Now that energy prices are soaring, it's not hard to find oil and gas stocks with some great gains. Few, however, have done as well as CNOOC (NYSE: CEO). This China-based player has jumped more than 100% since last year on the strength of energy demand from all around the globe. And even with these big gains, the stock is still trading at just more than 13 times analysts' 2008 earnings expectations.

The investor community on Motley Fool CAPS has rated CNOOC a smoking five out of five stars, with more than 800 investors giving a big thumbs-up. And none has read the stock better than Domingus, who went bullish on CNOOC back in late 2006, deftly yanked that rating when the stock was peaking in the fall of last year, and earned a sweet 139 points.

Domingus is one of CAPS' All-Stars -- players with a rating of 80 or greater -- and has managed a stock-picking accuracy of 67% on calls while racking up more than 240 points. CNOOC hasn't been our CAPS star's only great call. Here's a look at a few other prescient picks from Domingus:

Company

Date Picked

Call

Points

CAPS Rating (Out of 5)

AMR (NYSE: AMR)

10/30/07

Underperform

60

*

Alcatel-Lucent (NYSE: ALU)

12/5/06

Underperform

46

**

Google (Nasdaq: GOOG)

12/5/06

Outperform

35

***

Data from CAPS.

So what is this investor looking at these days? Here are a few recent calls:

Company

Date Picked

Call

CAPS Rating (Out of 5)

Thomson Reuters

4/18/08

Outperform

NR

Halliburton (NYSE: HAL)

4/17/08

Underperform

*****

Wells Fargo (NYSE: WFC)

4/17/08

Outperform

***

Data from CAPS. NR = not rated.

Not all of these picks may pan out, but they could be a good place to start some further research. In this week's column, I've decided to take a closer look at Wells Fargo.

A bank to bet on
Don't feel bad if you missed the first-quarter earnings release from Wells Fargo last week. Its report was mixed in with those of spotlight grabbers such as Citigroup and Merrill Lynch, who are stealing the headlines as they set new thresholds for how much money a financial institution can lose.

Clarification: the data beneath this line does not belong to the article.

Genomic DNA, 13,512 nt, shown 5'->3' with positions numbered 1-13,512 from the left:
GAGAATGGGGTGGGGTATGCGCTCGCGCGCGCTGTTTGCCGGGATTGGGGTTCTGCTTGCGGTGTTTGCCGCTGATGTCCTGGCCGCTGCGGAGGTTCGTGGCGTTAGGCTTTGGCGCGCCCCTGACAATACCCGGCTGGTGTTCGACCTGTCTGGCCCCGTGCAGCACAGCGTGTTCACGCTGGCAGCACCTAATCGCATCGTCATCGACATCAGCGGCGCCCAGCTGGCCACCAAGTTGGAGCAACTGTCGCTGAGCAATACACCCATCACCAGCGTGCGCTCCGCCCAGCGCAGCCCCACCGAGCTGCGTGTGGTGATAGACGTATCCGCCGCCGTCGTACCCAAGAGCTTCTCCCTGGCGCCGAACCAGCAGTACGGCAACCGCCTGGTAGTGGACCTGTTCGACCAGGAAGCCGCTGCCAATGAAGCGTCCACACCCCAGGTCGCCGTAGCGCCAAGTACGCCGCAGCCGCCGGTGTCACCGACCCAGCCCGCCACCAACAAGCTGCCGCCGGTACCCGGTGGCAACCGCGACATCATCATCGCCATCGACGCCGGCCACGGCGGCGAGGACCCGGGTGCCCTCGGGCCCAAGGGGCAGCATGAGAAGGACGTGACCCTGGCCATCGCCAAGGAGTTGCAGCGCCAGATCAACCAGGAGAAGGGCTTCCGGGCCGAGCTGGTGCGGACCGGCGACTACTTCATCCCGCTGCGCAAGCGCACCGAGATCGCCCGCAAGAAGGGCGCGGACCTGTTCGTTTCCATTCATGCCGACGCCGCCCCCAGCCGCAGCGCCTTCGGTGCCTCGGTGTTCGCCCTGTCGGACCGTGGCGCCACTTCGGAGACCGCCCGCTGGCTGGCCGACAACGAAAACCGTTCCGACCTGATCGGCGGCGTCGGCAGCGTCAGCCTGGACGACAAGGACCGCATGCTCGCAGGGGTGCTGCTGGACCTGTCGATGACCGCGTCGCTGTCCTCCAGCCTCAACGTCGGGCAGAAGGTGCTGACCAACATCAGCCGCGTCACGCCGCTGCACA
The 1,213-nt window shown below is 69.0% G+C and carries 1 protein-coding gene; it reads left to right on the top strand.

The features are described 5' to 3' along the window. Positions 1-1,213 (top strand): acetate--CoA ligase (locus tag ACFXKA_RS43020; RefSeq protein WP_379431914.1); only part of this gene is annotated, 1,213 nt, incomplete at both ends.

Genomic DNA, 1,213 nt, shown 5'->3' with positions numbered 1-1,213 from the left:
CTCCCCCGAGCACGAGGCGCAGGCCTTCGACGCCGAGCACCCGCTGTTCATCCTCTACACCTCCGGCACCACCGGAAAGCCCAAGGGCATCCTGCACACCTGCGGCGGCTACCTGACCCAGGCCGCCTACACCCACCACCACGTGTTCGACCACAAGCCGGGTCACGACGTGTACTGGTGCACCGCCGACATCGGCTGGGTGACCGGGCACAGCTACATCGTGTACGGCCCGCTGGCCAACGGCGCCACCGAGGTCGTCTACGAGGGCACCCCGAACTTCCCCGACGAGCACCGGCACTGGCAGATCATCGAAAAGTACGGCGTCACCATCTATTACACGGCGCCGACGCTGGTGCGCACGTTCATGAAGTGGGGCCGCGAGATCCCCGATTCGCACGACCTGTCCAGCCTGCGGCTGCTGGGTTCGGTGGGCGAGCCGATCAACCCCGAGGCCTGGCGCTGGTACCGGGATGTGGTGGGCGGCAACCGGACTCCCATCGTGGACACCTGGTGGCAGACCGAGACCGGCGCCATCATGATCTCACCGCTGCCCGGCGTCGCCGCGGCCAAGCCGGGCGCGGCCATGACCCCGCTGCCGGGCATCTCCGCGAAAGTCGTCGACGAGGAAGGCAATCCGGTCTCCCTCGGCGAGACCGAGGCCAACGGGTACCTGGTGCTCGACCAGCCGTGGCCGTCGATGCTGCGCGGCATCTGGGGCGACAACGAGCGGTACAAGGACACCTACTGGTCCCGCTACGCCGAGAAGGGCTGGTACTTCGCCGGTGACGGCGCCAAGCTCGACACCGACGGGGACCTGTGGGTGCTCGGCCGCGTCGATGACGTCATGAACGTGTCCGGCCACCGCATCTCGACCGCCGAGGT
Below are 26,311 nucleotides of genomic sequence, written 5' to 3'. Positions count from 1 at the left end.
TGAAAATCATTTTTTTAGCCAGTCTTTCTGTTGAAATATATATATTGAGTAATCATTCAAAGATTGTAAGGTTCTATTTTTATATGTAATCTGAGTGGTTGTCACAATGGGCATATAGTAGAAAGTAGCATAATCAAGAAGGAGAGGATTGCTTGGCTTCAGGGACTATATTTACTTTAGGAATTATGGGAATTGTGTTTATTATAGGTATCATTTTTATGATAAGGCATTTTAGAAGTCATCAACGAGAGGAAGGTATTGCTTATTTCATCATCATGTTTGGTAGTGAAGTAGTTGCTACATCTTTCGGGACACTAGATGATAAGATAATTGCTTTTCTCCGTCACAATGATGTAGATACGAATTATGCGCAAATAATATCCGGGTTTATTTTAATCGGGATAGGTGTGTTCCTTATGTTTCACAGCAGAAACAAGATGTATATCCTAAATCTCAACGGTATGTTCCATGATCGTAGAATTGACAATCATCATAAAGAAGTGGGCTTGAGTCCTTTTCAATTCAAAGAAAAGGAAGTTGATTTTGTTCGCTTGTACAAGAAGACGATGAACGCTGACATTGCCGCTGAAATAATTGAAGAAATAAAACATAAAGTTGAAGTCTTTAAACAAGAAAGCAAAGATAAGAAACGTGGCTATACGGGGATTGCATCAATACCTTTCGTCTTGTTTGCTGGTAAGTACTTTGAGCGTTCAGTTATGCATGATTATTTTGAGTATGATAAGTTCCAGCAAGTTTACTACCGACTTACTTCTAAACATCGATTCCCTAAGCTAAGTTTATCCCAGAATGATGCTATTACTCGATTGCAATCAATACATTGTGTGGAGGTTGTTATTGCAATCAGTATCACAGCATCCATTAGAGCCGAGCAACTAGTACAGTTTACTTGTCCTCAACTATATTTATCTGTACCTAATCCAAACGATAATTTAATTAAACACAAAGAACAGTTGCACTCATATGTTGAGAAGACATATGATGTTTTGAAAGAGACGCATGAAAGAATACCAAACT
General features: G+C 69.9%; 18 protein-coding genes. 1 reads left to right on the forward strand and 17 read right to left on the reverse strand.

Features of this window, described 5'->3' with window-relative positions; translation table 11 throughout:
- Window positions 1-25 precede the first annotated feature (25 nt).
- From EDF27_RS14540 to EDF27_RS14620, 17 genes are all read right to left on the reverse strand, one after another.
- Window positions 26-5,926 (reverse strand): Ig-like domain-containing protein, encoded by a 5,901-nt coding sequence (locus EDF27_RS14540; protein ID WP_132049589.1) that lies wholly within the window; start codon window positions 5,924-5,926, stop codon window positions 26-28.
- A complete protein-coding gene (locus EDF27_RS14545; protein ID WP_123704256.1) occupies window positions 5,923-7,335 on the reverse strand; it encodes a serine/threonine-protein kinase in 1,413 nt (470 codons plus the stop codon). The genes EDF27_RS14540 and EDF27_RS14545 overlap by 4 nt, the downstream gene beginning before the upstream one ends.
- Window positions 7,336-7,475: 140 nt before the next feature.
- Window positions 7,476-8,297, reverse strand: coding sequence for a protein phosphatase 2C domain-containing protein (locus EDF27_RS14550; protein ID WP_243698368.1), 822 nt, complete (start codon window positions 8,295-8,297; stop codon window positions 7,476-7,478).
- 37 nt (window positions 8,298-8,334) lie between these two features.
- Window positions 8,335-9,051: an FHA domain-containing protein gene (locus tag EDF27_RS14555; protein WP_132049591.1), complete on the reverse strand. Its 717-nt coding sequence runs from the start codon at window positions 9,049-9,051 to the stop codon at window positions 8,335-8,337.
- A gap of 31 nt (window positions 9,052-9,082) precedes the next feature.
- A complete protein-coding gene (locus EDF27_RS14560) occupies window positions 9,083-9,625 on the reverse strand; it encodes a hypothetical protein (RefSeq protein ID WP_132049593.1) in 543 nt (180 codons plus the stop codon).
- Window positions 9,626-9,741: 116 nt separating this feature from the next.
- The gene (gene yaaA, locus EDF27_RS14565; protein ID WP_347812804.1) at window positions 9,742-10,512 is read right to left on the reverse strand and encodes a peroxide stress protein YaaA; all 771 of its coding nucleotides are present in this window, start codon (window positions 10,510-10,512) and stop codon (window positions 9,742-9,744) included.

Wells Fargo didn't report stellar earnings, but if you expected it to, then you've been pulling a Rip Van Winkle over the past year. However, in the face of tremendous turmoil in the banking industry, the scant 11% drop in net income is downright impressive against its competitors' huge losses. In addition, the bank reported a 12% year-over-year bump in revenue, 19% loan growth, and an uptick in its net interest margin. On the downside, it wasn't totally immune from the credit problems and that showed up in rising charge-offs and nonperforming loans.

This performance is probably of little surprise to followers of Wells Fargo. During the housing boom, the bank stayed far more conservative in its lending practices than its competitors did, and it also doesn't have the heavy investment-banking exposure that's weighing on others, such as Citigroup.

Though Wells Fargo carries just a three-star CAPS rating, more than 1,600 CAPS players think the stock has legs. One of these bulls, timeodyin, chimed in with his support last week:

Management has made almost every right move for this financial leader. Strong (dare I say it?) conservative mortgage presence with minimal exposure due to their more stringent underwriting standards and prudent lending philosophy. Little to no subprime write-offs. ... $12B in equity lines is the only exposure they have and it pales in comparison to competitors.

And, of course, we can't forget that the bank has a big vote of confidence from everyone's favorite megabillionaire, Warren Buffett. His Berkshire Hathaway (NYSE: BRK-A) is the largest Wells Fargo shareholder, with a 9.4% stake.

So what's your take on Wells Fargo? Get in on the action by clicking over to CAPS. It's absolutely free to participate and already has more than 97,000 stock pickers chipping in to find the best stocks out there.

More CAPS Foolishness:

Berkshire Hathaway is both an Inside Value and Stock Advisor recommendation. The Fool owns shares of Berkshire Hathaway. You can take either service for a free 30-day test drive.

Fool contributor Matt Koppenheffer does not own shares of any of the companies mentioned. The Fool's disclosure policy made its own great call by chugging an extra cup of java this morning.